The Story Behind the Story: Mea Culpa

I pulled from a few very real experiences when I wrote Mea Culpa. The first came from my ever-humorous dating life in my twenties. On a first “date” (we were introduced by a mutual friend at a bar, and we decided to take a walk while our compatriots kept the stools warm), I told a lie. I told a really weird lie.

The man, who was a chef-t0-be, asked, “Do you eat meat?”

I said, “Not really.”

Why that came out of my mouth is a complete mystery to me. Maybe because it was the nineties. Maybe I said that because we needed to reduce-reuse-recycle; because we were thinking globally and acting locally; because meat was murder. Or maybe I’m just awkward and inexplicable.

Cut to the chase. Several months of salivating over his culinary school creations while I nibbled on the side dishes provided a bulk of this story’s surface.

The other part of the veneer came from my time office-hopping in the legal world. There’s a typical dynamic, I think, present in most American office spaces. It’s rooted in desperation and absurdity, and I tried to bring some of that pageantry and hierarchical silliness into this story. It plays well with any theme of dishonesty.

Underneath all of that, though, is the core experience that I wanted to talk about without talking about it in a maudlin manner: trying to be someone you’re not in order to hold onto someone or something.

I think a lot of us can identify with a feeling of wanting very badly to be the right fit — whether it’s in a relationship or a job — and temporarily turning yourself into a lunatic through bizarre, Herculean efforts. And then failing at it anyhow. That’s where this story lives for me.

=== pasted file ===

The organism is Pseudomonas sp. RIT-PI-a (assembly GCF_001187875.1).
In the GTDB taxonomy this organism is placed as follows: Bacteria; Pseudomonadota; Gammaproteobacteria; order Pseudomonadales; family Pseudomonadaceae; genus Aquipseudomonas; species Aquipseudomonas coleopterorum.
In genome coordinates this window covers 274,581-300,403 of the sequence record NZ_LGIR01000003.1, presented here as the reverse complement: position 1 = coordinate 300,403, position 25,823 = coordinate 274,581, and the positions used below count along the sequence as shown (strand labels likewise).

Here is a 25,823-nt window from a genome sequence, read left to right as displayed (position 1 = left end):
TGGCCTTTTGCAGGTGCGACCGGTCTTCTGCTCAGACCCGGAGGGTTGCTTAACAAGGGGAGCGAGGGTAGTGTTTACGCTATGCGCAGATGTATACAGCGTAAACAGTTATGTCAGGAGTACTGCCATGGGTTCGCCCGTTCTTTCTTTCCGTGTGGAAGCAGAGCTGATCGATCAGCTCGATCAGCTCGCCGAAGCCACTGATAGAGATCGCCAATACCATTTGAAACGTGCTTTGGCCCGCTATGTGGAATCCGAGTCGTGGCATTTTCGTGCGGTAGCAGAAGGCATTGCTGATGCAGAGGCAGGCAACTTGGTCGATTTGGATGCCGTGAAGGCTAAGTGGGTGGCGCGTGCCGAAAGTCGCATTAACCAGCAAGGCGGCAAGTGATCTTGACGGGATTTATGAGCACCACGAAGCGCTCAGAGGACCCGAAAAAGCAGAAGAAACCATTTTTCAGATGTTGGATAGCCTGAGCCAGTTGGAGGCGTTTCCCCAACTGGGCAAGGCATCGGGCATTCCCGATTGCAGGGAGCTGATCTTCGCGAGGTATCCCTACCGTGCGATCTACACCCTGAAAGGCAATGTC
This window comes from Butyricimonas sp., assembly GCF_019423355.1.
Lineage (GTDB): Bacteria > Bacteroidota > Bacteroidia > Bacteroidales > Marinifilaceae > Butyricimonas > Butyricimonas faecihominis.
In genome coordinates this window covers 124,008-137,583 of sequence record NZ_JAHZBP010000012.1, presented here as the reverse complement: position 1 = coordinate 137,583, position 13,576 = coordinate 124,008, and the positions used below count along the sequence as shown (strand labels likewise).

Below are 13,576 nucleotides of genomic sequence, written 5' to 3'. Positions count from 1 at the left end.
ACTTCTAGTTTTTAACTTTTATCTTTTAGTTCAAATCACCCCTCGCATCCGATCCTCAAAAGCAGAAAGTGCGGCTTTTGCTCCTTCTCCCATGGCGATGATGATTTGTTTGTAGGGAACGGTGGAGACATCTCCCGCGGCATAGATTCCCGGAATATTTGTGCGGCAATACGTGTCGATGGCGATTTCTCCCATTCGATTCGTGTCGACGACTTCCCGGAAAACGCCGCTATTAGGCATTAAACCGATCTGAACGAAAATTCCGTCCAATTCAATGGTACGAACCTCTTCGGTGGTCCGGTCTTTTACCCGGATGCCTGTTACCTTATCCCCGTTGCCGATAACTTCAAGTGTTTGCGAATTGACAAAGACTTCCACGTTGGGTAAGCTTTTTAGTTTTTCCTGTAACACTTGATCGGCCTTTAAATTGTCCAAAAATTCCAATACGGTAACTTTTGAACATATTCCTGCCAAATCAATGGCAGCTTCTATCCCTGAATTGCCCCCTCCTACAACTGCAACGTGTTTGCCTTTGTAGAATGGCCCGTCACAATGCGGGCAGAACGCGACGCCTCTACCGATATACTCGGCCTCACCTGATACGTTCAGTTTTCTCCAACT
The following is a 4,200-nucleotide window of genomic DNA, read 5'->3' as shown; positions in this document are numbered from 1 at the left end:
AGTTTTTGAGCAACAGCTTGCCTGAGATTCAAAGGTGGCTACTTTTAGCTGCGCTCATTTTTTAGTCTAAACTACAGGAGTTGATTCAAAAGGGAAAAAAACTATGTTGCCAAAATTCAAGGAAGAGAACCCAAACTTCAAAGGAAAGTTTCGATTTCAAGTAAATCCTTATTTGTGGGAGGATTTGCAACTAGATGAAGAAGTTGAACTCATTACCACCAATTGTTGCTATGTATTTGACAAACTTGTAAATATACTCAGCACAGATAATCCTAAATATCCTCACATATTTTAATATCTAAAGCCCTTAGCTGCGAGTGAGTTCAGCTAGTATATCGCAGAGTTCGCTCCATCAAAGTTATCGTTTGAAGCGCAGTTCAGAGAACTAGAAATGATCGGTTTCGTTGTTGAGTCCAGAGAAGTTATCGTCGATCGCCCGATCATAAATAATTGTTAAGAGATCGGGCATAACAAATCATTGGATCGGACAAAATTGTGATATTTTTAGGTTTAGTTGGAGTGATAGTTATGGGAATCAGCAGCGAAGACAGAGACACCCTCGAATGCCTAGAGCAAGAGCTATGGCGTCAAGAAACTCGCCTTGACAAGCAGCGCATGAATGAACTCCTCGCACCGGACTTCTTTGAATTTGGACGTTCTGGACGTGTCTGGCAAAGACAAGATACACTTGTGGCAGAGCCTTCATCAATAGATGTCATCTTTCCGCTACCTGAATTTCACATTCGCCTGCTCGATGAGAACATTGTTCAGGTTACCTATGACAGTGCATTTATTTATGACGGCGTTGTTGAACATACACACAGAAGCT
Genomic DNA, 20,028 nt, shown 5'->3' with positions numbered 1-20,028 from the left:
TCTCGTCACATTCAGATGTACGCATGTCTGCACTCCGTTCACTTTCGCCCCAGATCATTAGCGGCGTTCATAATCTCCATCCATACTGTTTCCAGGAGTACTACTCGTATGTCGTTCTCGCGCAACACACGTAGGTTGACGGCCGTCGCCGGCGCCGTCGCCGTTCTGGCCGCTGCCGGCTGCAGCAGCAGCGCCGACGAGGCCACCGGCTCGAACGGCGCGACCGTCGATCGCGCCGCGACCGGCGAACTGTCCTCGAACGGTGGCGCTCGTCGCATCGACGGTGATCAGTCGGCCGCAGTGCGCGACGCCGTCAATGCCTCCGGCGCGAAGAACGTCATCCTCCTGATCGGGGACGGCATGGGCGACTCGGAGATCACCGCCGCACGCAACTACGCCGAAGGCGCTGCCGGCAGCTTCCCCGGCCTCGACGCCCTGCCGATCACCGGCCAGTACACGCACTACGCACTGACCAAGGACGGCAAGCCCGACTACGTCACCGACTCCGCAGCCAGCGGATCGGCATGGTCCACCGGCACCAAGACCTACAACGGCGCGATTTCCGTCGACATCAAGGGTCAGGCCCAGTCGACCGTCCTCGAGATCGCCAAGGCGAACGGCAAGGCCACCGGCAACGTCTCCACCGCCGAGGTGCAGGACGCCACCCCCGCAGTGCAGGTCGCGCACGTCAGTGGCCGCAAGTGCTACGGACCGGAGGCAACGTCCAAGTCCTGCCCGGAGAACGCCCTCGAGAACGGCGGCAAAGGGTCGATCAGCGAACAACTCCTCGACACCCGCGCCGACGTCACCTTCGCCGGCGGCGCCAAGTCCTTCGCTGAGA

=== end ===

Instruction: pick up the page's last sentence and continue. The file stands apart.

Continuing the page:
If I was trying to accomplish something when I wrote Mea Culpa, it’s what I’m always trying to accomplish when I write. I want to reach out through the muck and grey of living, and I want to hold every hand that needs grasping and whisper into all of the ears, “Hey, it’s okay. Me too.”

I want to make people smile.

Related Posts
Filter by
Post Page
Advice / Suggestions Essays/Articles (all) Featured Fiction New Fiction Interviews (all) Flash Talk Flash Audio Series Most Popular
Sort by

“Solstice Means Stillness”

Nearly a
2018-03-26 16:00:49


“Solstice Means Stillness”

A decade ago, I promised myself I’d spend summer solstice in the brightest part of the world. It wasn’t so much a buc
2017-06-20 23:36:56


“Desperate Times Call for Desperate Measures”: An Interview with Michael Farris Smith

Michael Farris Smith’s new novel, Desperation Road (Lee Boudreaux Books) comes on the heels of his
2017-02-06 23:10:26


“Mea Culpa”

One time, I lied about being a vegetarian. Jan, the office manager, had seen me with a grilled cheese
2016-08-29 06:04:15


“Blue Meat”

When Beth started the paleo diet, her
2015-06-11 17:09:07


“Lean & Mean-ing: Flash Fiction as Compromise Between Digital Impatience and Search for Meaning”

Studying creative writing, in particular fiction, is about more than just learning how to invent stories or passing
2015-05-23 06:18:54


Flash Audio Series: “Blue Meat”

2014-09-15 18:38:37


“Marital Counseling”

“We’re out of sync. I need more than talk to prove that you love me,” said the wife. The degree of brain activ
2019-04-17 09:07:18


“Alpha Bravo Charlie”

Alpha, he says, as we lie on the mattress one morning during the days I want to know everything about
2019-04-08 07:29:51


“When Gravity Lets Go”

For the better part of two hours, as you’ve sat at his bedside, your father has made perfect sense, each
2019-04-04 09:38:13


About Angela Denk

Angela Denk is a freelance writer who lives just outside of Chicago. She studied creative writing at Murray State University in Kentucky. Her fiction has appeared in Falling Star Magazine and The Sonder Review.